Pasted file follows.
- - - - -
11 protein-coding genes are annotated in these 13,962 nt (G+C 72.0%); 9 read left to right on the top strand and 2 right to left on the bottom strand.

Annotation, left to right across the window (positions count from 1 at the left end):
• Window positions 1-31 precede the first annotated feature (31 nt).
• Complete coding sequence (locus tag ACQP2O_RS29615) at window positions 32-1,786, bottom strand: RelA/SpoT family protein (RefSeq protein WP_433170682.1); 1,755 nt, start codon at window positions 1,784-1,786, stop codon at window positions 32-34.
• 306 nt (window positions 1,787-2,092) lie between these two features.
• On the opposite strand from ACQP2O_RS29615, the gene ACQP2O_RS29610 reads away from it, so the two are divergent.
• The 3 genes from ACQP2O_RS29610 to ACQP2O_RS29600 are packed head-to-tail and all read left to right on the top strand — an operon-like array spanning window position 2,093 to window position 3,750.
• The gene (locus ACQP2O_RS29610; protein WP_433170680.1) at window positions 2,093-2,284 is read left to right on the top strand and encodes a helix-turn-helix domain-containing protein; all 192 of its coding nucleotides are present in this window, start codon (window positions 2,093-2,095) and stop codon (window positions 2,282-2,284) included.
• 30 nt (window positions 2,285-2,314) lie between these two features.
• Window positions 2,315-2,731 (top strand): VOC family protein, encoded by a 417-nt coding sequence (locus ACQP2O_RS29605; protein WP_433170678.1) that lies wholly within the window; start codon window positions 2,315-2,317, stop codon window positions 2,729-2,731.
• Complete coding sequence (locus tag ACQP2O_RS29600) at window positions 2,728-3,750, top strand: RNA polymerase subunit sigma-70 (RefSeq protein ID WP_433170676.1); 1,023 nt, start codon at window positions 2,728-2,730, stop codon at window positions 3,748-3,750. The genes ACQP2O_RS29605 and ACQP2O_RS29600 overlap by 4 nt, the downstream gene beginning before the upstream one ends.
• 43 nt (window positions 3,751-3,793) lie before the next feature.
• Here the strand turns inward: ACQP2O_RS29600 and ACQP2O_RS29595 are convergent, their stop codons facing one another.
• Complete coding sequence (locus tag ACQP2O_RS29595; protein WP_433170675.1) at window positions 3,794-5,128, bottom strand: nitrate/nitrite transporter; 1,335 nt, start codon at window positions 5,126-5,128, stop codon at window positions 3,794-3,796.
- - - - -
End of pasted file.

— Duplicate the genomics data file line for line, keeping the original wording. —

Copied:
11 protein-coding genes are annotated in these 13,962 nt (G+C 72.0%); 9 read left to right on the top strand and 2 right to left on the bottom strand.

Annotation, left to right across the window (positions count from 1 at the left end):
• Window positions 1-31 precede the first annotated feature (31 nt).
• Complete coding sequence (locus tag ACQP2O_RS29615) at window positions 32-1,786, bottom strand: RelA/SpoT family protein (RefSeq protein WP_433170682.1); 1,755 nt, start codon at window positions 1,784-1,786, stop codon at window positions 32-34.
• 306 nt (window positions 1,787-2,092) lie between these two features.
• On the opposite strand from ACQP2O_RS29615, the gene ACQP2O_RS29610 reads away from it, so the two are divergent.
• The 3 genes from ACQP2O_RS29610 to ACQP2O_RS29600 are packed head-to-tail and all read left to right on the top strand — an operon-like array spanning window position 2,093 to window position 3,750.
• The gene (locus ACQP2O_RS29610; protein WP_433170680.1) at window positions 2,093-2,284 is read left to right on the top strand and encodes a helix-turn-helix domain-containing protein; all 192 of its coding nucleotides are present in this window, start codon (window positions 2,093-2,095) and stop codon (window positions 2,282-2,284) included.
• 30 nt (window positions 2,285-2,314) lie between these two features.
• Window positions 2,315-2,731 (top strand): VOC family protein, encoded by a 417-nt coding sequence (locus ACQP2O_RS29605; protein WP_433170678.1) that lies wholly within the window; start codon window positions 2,315-2,317, stop codon window positions 2,729-2,731.
• Complete coding sequence (locus tag ACQP2O_RS29600) at window positions 2,728-3,750, top strand: RNA polymerase subunit sigma-70 (RefSeq protein ID WP_433170676.1); 1,023 nt, start codon at window positions 2,728-2,730, stop codon at window positions 3,748-3,750. The genes ACQP2O_RS29605 and ACQP2O_RS29600 overlap by 4 nt, the downstream gene beginning before the upstream one ends.
• 43 nt (window positions 3,751-3,793) lie before the next feature.
• Here the strand turns inward: ACQP2O_RS29600 and ACQP2O_RS29595 are convergent, their stop codons facing one another.
• Complete coding sequence (locus tag ACQP2O_RS29595; protein WP_433170675.1) at window positions 3,794-5,128, bottom strand: nitrate/nitrite transporter; 1,335 nt, start codon at window positions 5,126-5,128, stop codon at window positions 3,794-3,796.